I've been a fan of soprano saxophonist Michel Doneda since discovering his music around five to six years ago. Michel and fellow soprano player Bhob Rainey are two players whom I view as being beyond just free jazz soprano saxophonists; these guys are sound artists.
Michel, who hails from Toulouse, in the south of France, has been a pillar on the European improvised music scene since the early 1980s. Some of his closest collaborators over the last thirty years include singer Beñat Achiary, percussionist Lê Quan Ninh, hurdy-gurdy player Dominique Regef, and bassist Barre Phillips.
Michel is one of my go-to guys for extended techniques. I'm particularly interested in his use of sound clusters, playing two to three extended techniques once, creating these really unique clusters of sound.
Here are just a few that I've discovered:
1) multi-phonics played with the flutter tongue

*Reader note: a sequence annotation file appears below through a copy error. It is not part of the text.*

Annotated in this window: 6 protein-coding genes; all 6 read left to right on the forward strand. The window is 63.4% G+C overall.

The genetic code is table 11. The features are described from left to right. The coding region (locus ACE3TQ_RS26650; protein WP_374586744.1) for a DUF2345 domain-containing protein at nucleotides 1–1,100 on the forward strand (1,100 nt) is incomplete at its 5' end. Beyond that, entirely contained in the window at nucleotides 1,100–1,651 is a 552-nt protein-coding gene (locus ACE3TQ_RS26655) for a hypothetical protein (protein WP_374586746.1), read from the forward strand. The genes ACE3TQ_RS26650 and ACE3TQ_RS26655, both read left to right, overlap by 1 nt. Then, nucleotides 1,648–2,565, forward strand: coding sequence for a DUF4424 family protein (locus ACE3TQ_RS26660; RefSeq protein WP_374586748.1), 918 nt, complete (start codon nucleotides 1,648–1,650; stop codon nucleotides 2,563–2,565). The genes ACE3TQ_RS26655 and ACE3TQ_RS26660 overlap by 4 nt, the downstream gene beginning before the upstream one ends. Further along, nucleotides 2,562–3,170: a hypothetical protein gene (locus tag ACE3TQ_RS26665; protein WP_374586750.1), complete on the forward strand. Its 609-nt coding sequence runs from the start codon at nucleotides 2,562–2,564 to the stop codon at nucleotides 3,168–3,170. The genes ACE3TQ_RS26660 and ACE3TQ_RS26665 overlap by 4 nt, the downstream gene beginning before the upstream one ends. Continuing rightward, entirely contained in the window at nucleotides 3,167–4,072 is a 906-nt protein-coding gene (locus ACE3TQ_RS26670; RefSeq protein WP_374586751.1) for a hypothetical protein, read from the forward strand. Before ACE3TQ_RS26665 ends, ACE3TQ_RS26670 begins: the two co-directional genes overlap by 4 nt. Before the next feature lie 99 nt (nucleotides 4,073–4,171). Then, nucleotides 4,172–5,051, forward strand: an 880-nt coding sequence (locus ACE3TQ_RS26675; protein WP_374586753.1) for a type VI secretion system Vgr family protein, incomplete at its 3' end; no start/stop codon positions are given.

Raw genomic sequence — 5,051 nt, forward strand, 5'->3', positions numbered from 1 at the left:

2) air sounds with key clicks
3) playing in the altissimo with a flutter tongue and throat growl.
4) swaying the horn from side to side while playing multiphonics
5) playing kissing sounds with reeds squeaks
And he's also known for his economical use of space. He might improvise for a good 10 minutes before playing any line or conventional melody.
This video features him in a trio with guitarist John Russell and drummer Roger Turner during a 2011 performance at London's Vortex Jazz Club, which has been the city's foremost presenter of contemporary and free jazz since 1987.
Here you can hear his extraordinary control of air sounds (and it's not easy to play them with such velocity and at different dynamic levels) as well as his extensive use of the flutter tongue.
This is just one of the series of soprano players I'll be featuring over the next few months.